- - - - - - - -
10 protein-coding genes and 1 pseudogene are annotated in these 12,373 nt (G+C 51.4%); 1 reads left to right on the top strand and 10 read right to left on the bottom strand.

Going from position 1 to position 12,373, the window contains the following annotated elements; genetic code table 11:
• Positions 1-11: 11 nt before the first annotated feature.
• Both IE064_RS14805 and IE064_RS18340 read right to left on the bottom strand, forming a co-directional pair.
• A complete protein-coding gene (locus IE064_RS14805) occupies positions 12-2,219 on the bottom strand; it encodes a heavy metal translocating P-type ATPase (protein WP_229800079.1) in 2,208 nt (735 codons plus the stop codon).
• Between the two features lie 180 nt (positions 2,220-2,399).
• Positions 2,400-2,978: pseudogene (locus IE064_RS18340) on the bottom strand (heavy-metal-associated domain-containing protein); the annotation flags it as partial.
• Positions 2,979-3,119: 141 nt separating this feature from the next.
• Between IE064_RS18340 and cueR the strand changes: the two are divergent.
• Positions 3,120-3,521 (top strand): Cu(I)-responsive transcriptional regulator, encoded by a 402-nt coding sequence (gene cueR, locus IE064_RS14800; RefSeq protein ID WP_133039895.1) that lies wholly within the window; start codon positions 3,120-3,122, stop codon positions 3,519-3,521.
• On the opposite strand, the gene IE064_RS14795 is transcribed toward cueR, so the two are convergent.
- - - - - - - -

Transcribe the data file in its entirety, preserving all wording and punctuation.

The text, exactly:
10 protein-coding genes and 1 pseudogene are annotated in these 12,373 nt (G+C 51.4%); 1 reads left to right on the top strand and 10 read right to left on the bottom strand.

Going from position 1 to position 12,373, the window contains the following annotated elements; genetic code table 11:
• Positions 1-11: 11 nt before the first annotated feature.
• Both IE064_RS14805 and IE064_RS18340 read right to left on the bottom strand, forming a co-directional pair.
• A complete protein-coding gene (locus IE064_RS14805) occupies positions 12-2,219 on the bottom strand; it encodes a heavy metal translocating P-type ATPase (protein WP_229800079.1) in 2,208 nt (735 codons plus the stop codon).
• Between the two features lie 180 nt (positions 2,220-2,399).
• Positions 2,400-2,978: pseudogene (locus IE064_RS18340) on the bottom strand (heavy-metal-associated domain-containing protein); the annotation flags it as partial.
• Positions 2,979-3,119: 141 nt separating this feature from the next.
• Between IE064_RS18340 and cueR the strand changes: the two are divergent.
• Positions 3,120-3,521 (top strand): Cu(I)-responsive transcriptional regulator, encoded by a 402-nt coding sequence (gene cueR, locus IE064_RS14800; RefSeq protein ID WP_133039895.1) that lies wholly within the window; start codon positions 3,120-3,122, stop codon positions 3,519-3,521.
• On the opposite strand, the gene IE064_RS14795 is transcribed toward cueR, so the two are convergent.